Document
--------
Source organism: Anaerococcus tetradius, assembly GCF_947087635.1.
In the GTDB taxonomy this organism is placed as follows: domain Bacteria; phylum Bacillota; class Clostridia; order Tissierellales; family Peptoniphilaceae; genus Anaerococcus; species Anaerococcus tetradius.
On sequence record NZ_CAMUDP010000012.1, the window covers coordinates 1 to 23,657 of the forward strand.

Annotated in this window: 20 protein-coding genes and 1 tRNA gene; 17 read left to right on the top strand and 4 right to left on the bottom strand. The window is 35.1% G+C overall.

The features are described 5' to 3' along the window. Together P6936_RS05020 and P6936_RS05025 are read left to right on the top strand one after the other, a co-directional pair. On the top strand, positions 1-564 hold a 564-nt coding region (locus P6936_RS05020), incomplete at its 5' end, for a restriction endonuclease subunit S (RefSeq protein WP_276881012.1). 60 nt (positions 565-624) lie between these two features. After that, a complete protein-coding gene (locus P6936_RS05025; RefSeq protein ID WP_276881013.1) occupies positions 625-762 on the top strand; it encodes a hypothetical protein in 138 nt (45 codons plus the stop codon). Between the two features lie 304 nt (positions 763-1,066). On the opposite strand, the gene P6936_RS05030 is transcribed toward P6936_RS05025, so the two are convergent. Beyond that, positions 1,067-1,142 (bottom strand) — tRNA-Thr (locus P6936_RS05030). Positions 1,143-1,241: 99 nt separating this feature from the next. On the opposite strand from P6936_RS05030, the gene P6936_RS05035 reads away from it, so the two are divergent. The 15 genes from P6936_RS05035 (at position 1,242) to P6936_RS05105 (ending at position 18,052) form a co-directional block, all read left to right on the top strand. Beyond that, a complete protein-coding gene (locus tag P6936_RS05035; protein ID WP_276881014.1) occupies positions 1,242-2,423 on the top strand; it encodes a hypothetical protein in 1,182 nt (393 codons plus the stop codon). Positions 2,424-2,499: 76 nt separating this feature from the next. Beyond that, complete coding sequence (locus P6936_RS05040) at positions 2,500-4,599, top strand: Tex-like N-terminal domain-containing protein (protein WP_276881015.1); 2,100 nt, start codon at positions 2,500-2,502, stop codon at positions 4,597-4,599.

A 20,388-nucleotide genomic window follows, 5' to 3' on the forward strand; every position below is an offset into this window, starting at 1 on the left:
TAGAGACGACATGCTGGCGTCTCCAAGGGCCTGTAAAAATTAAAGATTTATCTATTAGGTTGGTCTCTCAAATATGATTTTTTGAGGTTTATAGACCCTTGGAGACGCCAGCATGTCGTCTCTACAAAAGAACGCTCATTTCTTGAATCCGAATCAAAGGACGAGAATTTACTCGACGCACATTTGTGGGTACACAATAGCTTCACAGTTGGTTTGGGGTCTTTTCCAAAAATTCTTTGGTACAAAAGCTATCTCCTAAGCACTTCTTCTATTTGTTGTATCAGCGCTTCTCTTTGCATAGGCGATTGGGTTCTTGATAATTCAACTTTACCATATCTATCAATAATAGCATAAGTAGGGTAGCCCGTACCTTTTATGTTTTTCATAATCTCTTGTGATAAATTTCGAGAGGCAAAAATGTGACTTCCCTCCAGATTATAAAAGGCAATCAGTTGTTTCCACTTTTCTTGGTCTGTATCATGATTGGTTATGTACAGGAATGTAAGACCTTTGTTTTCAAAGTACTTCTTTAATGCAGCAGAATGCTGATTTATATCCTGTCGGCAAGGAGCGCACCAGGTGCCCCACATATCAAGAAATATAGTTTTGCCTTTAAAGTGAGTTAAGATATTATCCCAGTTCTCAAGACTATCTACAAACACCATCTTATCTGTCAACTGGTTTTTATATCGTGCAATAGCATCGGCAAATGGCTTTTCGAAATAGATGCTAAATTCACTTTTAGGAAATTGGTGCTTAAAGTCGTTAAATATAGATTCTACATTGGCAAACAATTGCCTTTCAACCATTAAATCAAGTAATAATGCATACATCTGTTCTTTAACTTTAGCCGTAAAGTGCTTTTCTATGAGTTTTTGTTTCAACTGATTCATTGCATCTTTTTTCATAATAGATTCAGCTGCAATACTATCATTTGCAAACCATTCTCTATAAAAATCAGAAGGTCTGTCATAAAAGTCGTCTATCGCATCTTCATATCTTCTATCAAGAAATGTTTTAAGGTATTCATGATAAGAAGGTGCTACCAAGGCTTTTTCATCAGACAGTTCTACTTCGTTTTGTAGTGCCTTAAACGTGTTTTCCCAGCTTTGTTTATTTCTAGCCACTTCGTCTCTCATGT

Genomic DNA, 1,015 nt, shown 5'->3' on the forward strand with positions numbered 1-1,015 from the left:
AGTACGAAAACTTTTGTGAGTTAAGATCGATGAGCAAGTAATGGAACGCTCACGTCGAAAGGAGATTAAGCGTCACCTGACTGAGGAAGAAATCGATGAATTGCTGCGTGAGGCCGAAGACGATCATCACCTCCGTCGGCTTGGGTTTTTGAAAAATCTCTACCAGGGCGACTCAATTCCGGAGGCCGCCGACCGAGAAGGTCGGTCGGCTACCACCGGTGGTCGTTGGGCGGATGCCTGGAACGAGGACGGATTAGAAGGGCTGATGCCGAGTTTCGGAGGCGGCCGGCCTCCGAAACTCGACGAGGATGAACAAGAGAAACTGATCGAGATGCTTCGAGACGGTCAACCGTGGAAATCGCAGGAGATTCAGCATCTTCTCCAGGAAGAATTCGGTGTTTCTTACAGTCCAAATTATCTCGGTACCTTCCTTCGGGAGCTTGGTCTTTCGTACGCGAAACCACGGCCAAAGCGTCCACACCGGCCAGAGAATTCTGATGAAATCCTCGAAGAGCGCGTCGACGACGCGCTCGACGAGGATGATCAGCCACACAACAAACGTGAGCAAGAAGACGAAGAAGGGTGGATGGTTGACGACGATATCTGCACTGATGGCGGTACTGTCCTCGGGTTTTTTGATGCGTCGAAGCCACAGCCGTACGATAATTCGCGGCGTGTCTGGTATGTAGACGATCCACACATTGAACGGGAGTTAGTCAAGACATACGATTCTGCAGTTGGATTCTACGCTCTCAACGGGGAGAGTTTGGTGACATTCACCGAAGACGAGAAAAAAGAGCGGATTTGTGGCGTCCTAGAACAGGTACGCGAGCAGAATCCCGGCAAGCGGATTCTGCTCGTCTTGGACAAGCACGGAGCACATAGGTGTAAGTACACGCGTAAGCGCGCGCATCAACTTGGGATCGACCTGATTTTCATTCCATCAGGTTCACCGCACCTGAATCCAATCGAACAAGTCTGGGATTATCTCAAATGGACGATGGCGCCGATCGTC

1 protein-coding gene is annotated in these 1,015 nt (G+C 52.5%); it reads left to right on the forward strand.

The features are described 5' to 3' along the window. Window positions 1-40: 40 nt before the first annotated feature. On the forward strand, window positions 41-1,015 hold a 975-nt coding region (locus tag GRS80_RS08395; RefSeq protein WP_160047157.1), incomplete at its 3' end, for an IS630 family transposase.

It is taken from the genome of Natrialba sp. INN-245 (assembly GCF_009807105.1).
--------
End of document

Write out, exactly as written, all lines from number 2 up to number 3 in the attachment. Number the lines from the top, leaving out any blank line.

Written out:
In the GTDB taxonomy this organism is placed as follows: domain Bacteria; phylum Bacillota; class Clostridia; order Tissierellales; family Peptoniphilaceae; genus Anaerococcus; species Anaerococcus tetradius.
On sequence record NZ_CAMUDP010000012.1, the window covers coordinates 1 to 23,657 of the forward strand.